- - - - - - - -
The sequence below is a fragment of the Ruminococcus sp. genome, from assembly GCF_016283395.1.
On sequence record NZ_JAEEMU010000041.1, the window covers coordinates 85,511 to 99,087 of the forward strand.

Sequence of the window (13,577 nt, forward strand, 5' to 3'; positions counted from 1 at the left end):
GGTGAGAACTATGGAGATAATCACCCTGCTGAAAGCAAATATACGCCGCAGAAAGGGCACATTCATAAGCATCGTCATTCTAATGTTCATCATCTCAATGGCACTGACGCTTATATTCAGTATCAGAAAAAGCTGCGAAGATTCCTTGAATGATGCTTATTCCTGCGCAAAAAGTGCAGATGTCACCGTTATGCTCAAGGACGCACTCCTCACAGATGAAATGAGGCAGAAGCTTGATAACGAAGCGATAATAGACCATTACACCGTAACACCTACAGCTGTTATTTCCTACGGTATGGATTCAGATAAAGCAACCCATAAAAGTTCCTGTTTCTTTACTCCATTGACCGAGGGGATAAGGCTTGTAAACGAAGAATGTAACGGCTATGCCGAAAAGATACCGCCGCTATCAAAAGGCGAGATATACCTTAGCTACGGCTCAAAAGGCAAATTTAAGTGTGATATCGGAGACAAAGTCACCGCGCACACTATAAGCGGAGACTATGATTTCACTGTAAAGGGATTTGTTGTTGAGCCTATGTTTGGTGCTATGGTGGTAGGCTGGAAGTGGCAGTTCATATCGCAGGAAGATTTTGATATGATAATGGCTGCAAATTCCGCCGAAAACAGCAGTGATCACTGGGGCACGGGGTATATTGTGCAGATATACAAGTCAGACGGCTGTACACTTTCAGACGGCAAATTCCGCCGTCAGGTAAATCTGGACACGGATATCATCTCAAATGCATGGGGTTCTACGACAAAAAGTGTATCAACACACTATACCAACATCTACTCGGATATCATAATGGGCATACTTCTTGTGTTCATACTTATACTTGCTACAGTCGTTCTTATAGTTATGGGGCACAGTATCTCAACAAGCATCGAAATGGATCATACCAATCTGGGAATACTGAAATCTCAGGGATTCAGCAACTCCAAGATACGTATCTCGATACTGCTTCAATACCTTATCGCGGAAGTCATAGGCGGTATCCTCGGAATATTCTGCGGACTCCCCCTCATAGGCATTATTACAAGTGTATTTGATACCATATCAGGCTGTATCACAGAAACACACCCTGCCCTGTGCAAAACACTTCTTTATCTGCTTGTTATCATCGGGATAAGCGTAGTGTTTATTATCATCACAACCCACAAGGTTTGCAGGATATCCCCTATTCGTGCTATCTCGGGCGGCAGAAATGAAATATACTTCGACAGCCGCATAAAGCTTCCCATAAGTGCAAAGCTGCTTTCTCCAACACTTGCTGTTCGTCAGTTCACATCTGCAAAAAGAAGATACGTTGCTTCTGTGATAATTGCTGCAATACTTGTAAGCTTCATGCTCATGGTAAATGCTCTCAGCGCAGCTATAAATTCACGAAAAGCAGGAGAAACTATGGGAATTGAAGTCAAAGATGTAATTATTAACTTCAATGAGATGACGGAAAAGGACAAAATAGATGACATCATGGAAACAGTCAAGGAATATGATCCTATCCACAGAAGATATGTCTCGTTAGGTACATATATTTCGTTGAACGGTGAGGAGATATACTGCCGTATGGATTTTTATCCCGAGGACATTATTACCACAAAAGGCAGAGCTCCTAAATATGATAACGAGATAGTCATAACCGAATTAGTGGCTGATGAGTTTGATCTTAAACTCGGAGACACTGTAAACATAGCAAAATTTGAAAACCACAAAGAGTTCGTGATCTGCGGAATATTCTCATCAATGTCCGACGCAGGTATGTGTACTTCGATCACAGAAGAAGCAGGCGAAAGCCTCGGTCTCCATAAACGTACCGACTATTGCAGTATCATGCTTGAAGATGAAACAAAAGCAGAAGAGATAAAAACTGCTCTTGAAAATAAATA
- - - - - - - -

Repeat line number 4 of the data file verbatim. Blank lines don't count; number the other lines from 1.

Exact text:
GGTGAGAACTATGGAGATAATCACCCTGCTGAAAGCAAATATACGCCGCAGAAAGGGCACATTCATAAGCATCGTCATTCTAATGTTCATCATCTCAATGGCACTGACGCTTATATTCAGTATCAGAAAAAGCTGCGAAGATTCCTTGAATGATGCTTATTCCTGCGCAAAAAGTGCAGATGTCACCGTTATGCTCAAGGACGCACTCCTCACAGATGAAATGAGGCAGAAGCTTGATAACGAAGCGATAATAGACCATTACACCGTAACACCTACAGCTGTTATTTCCTACGGTATGGATTCAGATAAAGCAACCCATAAAAGTTCCTGTTTCTTTACTCCATTGACCGAGGGGATAAGGCTTGTAAACGAAGAATGTAACGGCTATGCCGAAAAGATACCGCCGCTATCAAAAGGCGAGATATACCTTAGCTACGGCTCAAAAGGCAAATTTAAGTGTGATATCGGAGACAAAGTCACCGCGCACACTATAAGCGGAGACTATGATTTCACTGTAAAGGGATTTGTTGTTGAGCCTATGTTTGGTGCTATGGTGGTAGGCTGGAAGTGGCAGTTCATATCGCAGGAAGATTTTGATATGATAATGGCTGCAAATTCCGCCGAAAACAGCAGTGATCACTGGGGCACGGGGTATATTGTGCAGATATACAAGTCAGACGGCTGTACACTTTCAGACGGCAAATTCCGCCGTCAGGTAAATCTGGACACGGATATCATCTCAAATGCATGGGGTTCTACGACAAAAAGTGTATCAACACACTATACCAACATCTACTCGGATATCATAATGGGCATACTTCTTGTGTTCATACTTATACTTGCTACAGTCGTTCTTATAGTTATGGGGCACAGTATCTCAACAAGCATCGAAATGGATCATACCAATCTGGGAATACTGAAATCTCAGGGATTCAGCAACTCCAAGATACGTATCTCGATACTGCTTCAATACCTTATCGCGGAAGTCATAGGCGGTATCCTCGGAATATTCTGCGGACTCCCCCTCATAGGCATTATTACAAGTGTATTTGATACCATATCAGGCTGTATCACAGAAACACACCCTGCCCTGTGCAAAACACTTCTTTATCTGCTTGTTATCATCGGGATAAGCGTAGTGTTTATTATCATCACAACCCACAAGGTTTGCAGGATATCCCCTATTCGTGCTATCTCGGGCGGCAGAAATGAAATATACTTCGACAGCCGCATAAAGCTTCCCATAAGTGCAAAGCTGCTTTCTCCAACACTTGCTGTTCGTCAGTTCACATCTGCAAAAAGAAGATACGTTGCTTCTGTGATAATTGCTGCAATACTTGTAAGCTTCATGCTCATGGTAAATGCTCTCAGCGCAGCTATAAATTCACGAAAAGCAGGAGAAACTATGGGAATTGAAGTCAAAGATGTAATTATTAACTTCAATGAGATGACGGAAAAGGACAAAATAGATGACATCATGGAAACAGTCAAGGAATATGATCCTATCCACAGAAGATATGTCTCGTTAGGTACATATATTTCGTTGAACGGTGAGGAGATATACTGCCGTATGGATTTTTATCCCGAGGACATTATTACCACAAAAGGCAGAGCTCCTAAATATGATAACGAGATAGTCATAACCGAATTAGTGGCTGATGAGTTTGATCTTAAACTCGGAGACACTGTAAACATAGCAAAATTTGAAAACCACAAAGAGTTCGTGATCTGCGGAATATTCTCATCAATGTCCGACGCAGGTATGTGTACTTCGATCACAGAAGAAGCAGGCGAAAGCCTCGGTCTCCATAAACGTACCGACTATTGCAGTATCATGCTTGAAGATGAAACAAAAGCAGAAGAGATAAAAACTGCTCTTGAAAATAAATA